On Wednesday April 29th,  the 7th Circuit Court of Appeals ruled that the Ho-Chunk Nation has the right to offer video poker gaming at their Madison Wisconsin gaming facility. The tribe had installed video poker games at the Madison property and was under fire from authorities after they were found to be operating these games without having seeming to have authorization under their Class III gaming compact with the state.

Last summer, the tribe was ordered to remove the video poker machines by Judge Barbara Crabb as they have a Class III category compact with the state. However, the 7th Circuit Court has now reversed the ruling based on an opinion from 2009 in which the National Indian Gaming Commission found the games fall under a Class II classification.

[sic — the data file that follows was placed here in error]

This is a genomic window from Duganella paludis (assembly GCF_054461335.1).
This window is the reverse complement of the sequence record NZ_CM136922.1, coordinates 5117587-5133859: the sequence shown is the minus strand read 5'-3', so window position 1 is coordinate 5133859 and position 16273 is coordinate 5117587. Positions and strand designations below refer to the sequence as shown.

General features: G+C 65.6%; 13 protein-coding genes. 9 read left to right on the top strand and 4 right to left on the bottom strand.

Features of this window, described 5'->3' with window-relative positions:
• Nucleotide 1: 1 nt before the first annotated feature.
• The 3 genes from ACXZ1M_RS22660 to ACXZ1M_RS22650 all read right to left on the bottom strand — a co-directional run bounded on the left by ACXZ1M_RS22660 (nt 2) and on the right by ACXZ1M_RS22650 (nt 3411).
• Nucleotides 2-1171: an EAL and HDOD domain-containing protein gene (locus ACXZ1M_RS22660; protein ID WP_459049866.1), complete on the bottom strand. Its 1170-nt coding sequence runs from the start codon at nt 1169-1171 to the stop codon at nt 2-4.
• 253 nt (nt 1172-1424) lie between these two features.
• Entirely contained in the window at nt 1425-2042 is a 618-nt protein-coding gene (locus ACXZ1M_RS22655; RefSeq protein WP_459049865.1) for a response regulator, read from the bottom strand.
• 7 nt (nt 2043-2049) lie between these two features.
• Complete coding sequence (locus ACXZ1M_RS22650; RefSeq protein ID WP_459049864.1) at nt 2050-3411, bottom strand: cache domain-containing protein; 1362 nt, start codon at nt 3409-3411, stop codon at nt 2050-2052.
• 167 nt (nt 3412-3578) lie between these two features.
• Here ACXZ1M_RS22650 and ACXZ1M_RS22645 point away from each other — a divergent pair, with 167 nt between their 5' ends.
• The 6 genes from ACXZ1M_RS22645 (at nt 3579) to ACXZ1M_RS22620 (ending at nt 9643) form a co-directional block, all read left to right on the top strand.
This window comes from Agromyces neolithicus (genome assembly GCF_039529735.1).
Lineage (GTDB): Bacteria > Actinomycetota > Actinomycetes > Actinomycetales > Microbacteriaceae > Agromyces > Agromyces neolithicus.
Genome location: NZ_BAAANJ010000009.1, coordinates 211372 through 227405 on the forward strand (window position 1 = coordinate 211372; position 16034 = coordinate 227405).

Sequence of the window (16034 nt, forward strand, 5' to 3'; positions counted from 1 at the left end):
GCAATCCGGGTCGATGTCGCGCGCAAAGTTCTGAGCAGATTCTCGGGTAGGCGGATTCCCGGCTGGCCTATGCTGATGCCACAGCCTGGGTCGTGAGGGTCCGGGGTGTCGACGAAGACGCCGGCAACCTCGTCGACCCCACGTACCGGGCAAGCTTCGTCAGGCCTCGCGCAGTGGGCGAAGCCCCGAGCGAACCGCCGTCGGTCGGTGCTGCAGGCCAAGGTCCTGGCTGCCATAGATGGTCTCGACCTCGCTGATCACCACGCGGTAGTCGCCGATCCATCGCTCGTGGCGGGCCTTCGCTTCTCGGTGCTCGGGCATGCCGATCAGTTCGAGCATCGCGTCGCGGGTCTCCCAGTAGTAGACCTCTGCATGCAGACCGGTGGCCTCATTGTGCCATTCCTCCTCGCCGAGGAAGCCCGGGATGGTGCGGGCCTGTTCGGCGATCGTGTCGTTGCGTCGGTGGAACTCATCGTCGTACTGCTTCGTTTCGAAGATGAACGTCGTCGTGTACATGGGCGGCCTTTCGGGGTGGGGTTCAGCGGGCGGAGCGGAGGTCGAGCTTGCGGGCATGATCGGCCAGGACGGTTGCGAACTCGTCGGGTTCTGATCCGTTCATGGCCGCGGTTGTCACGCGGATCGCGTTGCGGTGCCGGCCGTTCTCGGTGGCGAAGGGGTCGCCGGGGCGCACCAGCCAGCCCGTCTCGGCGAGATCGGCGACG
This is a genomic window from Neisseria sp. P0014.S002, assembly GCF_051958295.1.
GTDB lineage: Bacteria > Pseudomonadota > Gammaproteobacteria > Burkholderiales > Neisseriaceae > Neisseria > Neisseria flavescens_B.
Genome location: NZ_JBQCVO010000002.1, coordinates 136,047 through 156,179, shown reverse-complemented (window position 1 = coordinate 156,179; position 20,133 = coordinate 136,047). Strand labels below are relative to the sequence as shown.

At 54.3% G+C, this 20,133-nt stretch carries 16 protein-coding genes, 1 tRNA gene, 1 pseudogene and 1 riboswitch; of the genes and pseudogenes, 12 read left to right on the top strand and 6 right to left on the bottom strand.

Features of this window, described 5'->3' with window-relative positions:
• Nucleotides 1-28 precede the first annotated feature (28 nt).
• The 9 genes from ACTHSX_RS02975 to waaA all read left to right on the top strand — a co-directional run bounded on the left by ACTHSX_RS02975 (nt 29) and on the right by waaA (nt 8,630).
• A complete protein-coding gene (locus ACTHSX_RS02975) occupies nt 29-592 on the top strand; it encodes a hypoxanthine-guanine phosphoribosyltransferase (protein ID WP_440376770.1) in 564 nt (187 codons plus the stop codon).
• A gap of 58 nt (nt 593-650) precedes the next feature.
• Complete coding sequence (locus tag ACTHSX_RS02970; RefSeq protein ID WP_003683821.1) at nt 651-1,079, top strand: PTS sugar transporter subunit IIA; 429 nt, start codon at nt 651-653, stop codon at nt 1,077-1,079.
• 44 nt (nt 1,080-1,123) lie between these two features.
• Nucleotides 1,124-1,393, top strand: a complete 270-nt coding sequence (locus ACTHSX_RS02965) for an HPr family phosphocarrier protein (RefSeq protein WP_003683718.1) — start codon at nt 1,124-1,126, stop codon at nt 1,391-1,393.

Chief Judge Diane Pamela Wood of the 7th Circuit found that the state cannot criminalize the tribe for offering gaming that is considered to be non-banked poker. The state ruled video gaming to be so back in 1999. Based on the Indian Gaming Regulatory Act, Wood stated that tribe has the right to offer Class II poker on their tribal lands. Despite the ruling, the state does have the option to ask the court to rehear the case or move on to the United States Supreme Court.

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